Friday, August 21, 2015


Sometimes when a person gets angry at a friend, coworker, or family member, he's acting as if he already knows the final complete truth about what he's angry over. And it means that he’s not even thinking about the fact that he could be wrong. He's not open to changing his mind about it.

But he could easily be wrong. It's super common. Even when he feels justified.

Their logic goes like this. Somebody hurt me. So I'm gonna hurt him back. It's revenge. It's justice. I have to hurt him back to make him do what I think is right. I'm justified.

But this is all wrong. You’re seeing the world through the lens of the win/lose mentality. You're not infallible. You're not omniscient. You don't have the final complete truth. You're not justified. Revenge is evil. What you have is a fallible guess about the truth. You could easily be wrong about it. So your actions should reflect that. And they don't. So there is a big contradiction between your ideas and reality.

You should be calm. There's no hurry. You need to figure out what the problem is and figure out a solution. Something that everybody involved agrees with wholeheartedly. So that means each person involved has no objections to acting on the idea they agreed on. A win/win.

To illustrate this mistaken thinking with a concrete example, consider a situation where two siblings Chris and Paul hit each other and are complaining to their parent about it.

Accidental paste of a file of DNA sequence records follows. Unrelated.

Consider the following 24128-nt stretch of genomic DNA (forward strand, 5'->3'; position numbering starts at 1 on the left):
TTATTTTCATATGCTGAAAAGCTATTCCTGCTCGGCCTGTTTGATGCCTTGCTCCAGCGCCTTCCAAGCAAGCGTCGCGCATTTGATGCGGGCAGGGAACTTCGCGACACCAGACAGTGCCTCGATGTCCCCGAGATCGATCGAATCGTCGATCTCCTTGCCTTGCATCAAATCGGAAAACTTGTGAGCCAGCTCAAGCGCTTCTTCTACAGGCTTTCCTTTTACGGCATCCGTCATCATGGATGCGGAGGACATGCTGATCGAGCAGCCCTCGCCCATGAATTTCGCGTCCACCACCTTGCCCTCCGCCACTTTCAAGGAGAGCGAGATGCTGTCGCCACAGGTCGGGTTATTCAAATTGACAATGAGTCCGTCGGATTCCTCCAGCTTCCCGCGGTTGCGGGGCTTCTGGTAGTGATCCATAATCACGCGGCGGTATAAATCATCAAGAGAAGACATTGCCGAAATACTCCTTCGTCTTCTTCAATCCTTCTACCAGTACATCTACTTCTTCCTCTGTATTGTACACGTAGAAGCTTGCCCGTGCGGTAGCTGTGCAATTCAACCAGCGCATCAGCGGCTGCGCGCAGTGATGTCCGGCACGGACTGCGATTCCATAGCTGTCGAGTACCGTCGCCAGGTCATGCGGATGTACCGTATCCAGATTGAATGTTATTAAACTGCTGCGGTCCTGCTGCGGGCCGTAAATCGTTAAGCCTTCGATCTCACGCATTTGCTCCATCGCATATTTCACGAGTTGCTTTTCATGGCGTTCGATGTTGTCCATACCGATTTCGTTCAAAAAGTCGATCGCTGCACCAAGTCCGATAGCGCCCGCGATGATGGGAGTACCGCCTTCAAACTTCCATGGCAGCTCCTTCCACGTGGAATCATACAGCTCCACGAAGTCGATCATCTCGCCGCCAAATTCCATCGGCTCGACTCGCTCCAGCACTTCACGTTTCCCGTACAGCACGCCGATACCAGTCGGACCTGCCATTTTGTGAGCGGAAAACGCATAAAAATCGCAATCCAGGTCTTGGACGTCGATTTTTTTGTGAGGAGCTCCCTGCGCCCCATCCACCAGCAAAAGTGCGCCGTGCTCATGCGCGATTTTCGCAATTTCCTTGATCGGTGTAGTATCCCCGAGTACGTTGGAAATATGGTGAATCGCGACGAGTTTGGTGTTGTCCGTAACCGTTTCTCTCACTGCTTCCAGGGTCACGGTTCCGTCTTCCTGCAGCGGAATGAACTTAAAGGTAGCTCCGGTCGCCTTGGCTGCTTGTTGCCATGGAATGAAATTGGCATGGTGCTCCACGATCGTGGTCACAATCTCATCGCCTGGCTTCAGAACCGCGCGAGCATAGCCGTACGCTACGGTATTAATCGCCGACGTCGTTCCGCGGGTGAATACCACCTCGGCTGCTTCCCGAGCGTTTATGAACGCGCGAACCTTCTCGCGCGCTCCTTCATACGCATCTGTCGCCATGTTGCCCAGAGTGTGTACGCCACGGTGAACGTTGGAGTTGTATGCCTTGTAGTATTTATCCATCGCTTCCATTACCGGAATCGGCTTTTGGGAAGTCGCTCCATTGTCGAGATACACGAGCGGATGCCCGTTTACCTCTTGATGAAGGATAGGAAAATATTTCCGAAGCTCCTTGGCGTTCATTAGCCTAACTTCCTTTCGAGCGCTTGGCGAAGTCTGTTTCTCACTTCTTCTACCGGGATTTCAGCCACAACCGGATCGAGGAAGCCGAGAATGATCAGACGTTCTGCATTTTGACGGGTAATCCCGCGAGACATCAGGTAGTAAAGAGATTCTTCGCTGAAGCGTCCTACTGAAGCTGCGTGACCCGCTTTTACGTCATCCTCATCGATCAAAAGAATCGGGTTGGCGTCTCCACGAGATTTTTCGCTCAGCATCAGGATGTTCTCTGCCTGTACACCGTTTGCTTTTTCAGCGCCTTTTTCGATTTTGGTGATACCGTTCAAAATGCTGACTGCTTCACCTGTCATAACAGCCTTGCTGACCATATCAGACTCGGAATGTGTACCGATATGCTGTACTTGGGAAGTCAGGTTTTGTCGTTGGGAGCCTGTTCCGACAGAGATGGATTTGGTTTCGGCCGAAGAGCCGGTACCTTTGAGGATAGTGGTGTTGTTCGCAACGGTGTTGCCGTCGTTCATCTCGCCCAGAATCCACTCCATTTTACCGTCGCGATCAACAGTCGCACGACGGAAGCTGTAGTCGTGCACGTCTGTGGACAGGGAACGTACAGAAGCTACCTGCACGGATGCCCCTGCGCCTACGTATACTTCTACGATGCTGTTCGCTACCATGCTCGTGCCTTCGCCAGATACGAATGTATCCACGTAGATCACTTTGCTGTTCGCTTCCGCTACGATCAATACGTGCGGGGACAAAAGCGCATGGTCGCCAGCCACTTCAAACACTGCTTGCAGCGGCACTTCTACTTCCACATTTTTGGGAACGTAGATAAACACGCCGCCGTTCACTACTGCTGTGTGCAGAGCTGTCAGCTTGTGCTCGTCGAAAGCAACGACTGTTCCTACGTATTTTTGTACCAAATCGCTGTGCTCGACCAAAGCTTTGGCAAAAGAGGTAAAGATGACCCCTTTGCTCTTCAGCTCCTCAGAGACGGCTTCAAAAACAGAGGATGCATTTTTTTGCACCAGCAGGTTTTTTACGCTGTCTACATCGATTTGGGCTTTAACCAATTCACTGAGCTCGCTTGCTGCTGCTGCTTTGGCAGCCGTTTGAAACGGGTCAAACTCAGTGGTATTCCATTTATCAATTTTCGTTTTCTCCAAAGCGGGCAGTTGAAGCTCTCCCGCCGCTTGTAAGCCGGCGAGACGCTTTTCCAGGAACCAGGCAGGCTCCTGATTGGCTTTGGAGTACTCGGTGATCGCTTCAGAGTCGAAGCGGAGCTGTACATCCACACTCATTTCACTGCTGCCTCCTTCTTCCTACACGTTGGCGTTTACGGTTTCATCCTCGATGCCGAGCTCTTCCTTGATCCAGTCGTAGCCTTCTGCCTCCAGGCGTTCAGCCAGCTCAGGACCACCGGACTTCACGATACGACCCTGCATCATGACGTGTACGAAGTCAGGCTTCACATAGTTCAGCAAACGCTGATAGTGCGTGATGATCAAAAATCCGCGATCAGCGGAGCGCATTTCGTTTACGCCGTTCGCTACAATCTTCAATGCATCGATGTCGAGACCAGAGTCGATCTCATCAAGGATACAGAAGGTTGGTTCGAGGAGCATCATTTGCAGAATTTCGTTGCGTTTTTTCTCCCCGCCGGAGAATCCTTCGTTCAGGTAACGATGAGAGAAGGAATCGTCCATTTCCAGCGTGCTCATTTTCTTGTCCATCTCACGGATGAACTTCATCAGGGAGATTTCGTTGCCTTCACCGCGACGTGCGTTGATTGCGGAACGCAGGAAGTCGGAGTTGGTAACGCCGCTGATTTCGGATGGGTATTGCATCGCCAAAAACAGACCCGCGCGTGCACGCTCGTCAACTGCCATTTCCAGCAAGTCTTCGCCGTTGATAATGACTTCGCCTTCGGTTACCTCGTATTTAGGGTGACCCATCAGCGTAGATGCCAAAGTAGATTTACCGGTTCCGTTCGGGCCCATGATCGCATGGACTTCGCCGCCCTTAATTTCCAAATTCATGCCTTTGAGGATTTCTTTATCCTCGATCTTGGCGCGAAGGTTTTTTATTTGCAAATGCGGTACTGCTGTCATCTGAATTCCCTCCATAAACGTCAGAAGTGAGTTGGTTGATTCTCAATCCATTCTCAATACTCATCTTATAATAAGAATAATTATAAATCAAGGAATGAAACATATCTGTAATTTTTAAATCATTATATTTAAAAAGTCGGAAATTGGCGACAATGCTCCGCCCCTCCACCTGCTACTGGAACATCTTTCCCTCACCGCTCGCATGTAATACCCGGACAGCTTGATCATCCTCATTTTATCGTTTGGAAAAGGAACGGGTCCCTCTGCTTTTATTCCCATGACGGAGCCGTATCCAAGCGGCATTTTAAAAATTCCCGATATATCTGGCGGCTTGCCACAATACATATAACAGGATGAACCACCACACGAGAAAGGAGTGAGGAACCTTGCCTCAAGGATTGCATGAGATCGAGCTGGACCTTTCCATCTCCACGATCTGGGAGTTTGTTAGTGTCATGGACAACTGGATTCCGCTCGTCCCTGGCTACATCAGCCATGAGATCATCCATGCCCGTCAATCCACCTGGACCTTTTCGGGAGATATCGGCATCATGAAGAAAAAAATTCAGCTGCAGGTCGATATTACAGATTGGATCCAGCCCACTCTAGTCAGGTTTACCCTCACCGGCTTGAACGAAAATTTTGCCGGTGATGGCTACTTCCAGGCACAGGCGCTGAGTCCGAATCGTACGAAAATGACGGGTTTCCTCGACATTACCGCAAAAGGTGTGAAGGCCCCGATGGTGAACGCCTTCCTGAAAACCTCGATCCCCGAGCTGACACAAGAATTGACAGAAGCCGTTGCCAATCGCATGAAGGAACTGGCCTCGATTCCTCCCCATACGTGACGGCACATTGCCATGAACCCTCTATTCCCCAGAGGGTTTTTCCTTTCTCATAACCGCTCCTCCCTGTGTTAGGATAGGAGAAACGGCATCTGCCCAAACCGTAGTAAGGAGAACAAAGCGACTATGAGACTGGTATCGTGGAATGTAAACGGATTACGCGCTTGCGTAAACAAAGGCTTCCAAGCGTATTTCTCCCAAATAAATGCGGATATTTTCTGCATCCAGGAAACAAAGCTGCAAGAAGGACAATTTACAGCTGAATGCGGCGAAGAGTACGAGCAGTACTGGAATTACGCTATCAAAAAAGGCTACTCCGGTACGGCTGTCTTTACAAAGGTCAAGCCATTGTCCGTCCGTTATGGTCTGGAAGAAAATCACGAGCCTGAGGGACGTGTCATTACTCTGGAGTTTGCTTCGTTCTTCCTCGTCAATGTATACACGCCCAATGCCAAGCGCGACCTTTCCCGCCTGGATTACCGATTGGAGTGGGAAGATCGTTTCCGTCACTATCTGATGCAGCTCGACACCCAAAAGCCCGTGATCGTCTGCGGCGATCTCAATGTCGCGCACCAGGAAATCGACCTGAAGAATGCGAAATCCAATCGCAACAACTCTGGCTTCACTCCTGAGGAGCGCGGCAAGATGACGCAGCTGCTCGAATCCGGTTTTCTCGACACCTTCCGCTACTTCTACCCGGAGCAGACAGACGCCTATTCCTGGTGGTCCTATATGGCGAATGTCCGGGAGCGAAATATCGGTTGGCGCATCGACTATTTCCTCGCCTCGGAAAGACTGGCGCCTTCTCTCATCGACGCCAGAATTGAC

Chris: Paul hit me!

Parent: uh, Paul why did you hit Chris?

Paul: because he hit me.

Parent: you mean revenge? … you want to do revenge? … you think that’s the right thing to do? [1]

Paul: [no reply]

Parent: so, Chris why did you hit Paul?

Chris: it was an accident. I was swinging my arms and he was walking by me and I didn’t see him.

Parent: ok, so let’s review. Chris hit Paul by accident, and Paul hit Chris back on purpose for revenge. Or, Paul, is it that you think he hit you on purpose?

Paul: I don’t know.

Parent: Paul, so you agree that Chris could have done it by accident?

Paul: yes.

Parent: ok so let’s review again. Paul hit Chris while Paul hadn’t ruled out that Chris did it by accident. So Chris didn’t do anything wrong and Paul was wrong to hit Chris.


[1] To clarify, this is a situation where Chris does not have a history of wanting revenge or otherwise being negligent with respect to trying to avoid hurting other people.

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